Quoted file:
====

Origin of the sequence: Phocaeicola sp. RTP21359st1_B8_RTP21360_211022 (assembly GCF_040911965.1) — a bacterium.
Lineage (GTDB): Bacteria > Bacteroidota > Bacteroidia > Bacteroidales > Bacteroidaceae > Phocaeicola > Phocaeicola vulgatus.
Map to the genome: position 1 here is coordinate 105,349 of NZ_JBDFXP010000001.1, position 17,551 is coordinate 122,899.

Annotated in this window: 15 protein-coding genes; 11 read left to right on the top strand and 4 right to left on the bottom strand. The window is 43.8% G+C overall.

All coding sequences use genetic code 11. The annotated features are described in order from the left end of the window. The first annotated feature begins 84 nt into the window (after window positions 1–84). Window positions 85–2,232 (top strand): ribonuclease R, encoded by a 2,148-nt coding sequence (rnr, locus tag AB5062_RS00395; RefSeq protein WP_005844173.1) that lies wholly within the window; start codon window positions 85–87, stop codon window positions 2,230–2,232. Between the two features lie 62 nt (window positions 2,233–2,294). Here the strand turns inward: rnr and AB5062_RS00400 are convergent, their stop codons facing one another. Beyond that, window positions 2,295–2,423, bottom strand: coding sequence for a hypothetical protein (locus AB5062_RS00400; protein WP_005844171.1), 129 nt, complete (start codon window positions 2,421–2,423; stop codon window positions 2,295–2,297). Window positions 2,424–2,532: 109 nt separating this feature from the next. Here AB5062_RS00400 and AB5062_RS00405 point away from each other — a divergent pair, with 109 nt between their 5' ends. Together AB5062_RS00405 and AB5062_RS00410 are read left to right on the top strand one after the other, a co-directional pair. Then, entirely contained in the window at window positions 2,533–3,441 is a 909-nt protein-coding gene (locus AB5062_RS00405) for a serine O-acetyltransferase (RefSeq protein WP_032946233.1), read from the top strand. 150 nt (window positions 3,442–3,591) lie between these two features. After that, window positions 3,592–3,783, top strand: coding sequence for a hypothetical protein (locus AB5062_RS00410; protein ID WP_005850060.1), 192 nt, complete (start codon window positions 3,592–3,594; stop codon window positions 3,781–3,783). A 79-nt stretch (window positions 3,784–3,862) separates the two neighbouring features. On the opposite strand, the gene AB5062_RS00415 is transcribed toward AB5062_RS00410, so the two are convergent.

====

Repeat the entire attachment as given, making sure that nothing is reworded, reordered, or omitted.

Origin of the sequence: Phocaeicola sp. RTP21359st1_B8_RTP21360_211022 (assembly GCF_040911965.1) — a bacterium.
Lineage (GTDB): Bacteria > Bacteroidota > Bacteroidia > Bacteroidales > Bacteroidaceae > Phocaeicola > Phocaeicola vulgatus.
Map to the genome: position 1 here is coordinate 105,349 of NZ_JBDFXP010000001.1, position 17,551 is coordinate 122,899.

Annotated in this window: 15 protein-coding genes; 11 read left to right on the top strand and 4 right to left on the bottom strand. The window is 43.8% G+C overall.

All coding sequences use genetic code 11. The annotated features are described in order from the left end of the window. The first annotated feature begins 84 nt into the window (after window positions 1–84). Window positions 85–2,232 (top strand): ribonuclease R, encoded by a 2,148-nt coding sequence (rnr, locus tag AB5062_RS00395; RefSeq protein WP_005844173.1) that lies wholly within the window; start codon window positions 85–87, stop codon window positions 2,230–2,232. Between the two features lie 62 nt (window positions 2,233–2,294). Here the strand turns inward: rnr and AB5062_RS00400 are convergent, their stop codons facing one another. Beyond that, window positions 2,295–2,423, bottom strand: coding sequence for a hypothetical protein (locus AB5062_RS00400; protein WP_005844171.1), 129 nt, complete (start codon window positions 2,421–2,423; stop codon window positions 2,295–2,297). Window positions 2,424–2,532: 109 nt separating this feature from the next. Here AB5062_RS00400 and AB5062_RS00405 point away from each other — a divergent pair, with 109 nt between their 5' ends. Together AB5062_RS00405 and AB5062_RS00410 are read left to right on the top strand one after the other, a co-directional pair. Then, entirely contained in the window at window positions 2,533–3,441 is a 909-nt protein-coding gene (locus AB5062_RS00405) for a serine O-acetyltransferase (RefSeq protein WP_032946233.1), read from the top strand. 150 nt (window positions 3,442–3,591) lie between these two features. After that, window positions 3,592–3,783, top strand: coding sequence for a hypothetical protein (locus AB5062_RS00410; protein ID WP_005850060.1), 192 nt, complete (start codon window positions 3,592–3,594; stop codon window positions 3,781–3,783). A 79-nt stretch (window positions 3,784–3,862) separates the two neighbouring features. On the opposite strand, the gene AB5062_RS00415 is transcribed toward AB5062_RS00410, so the two are convergent.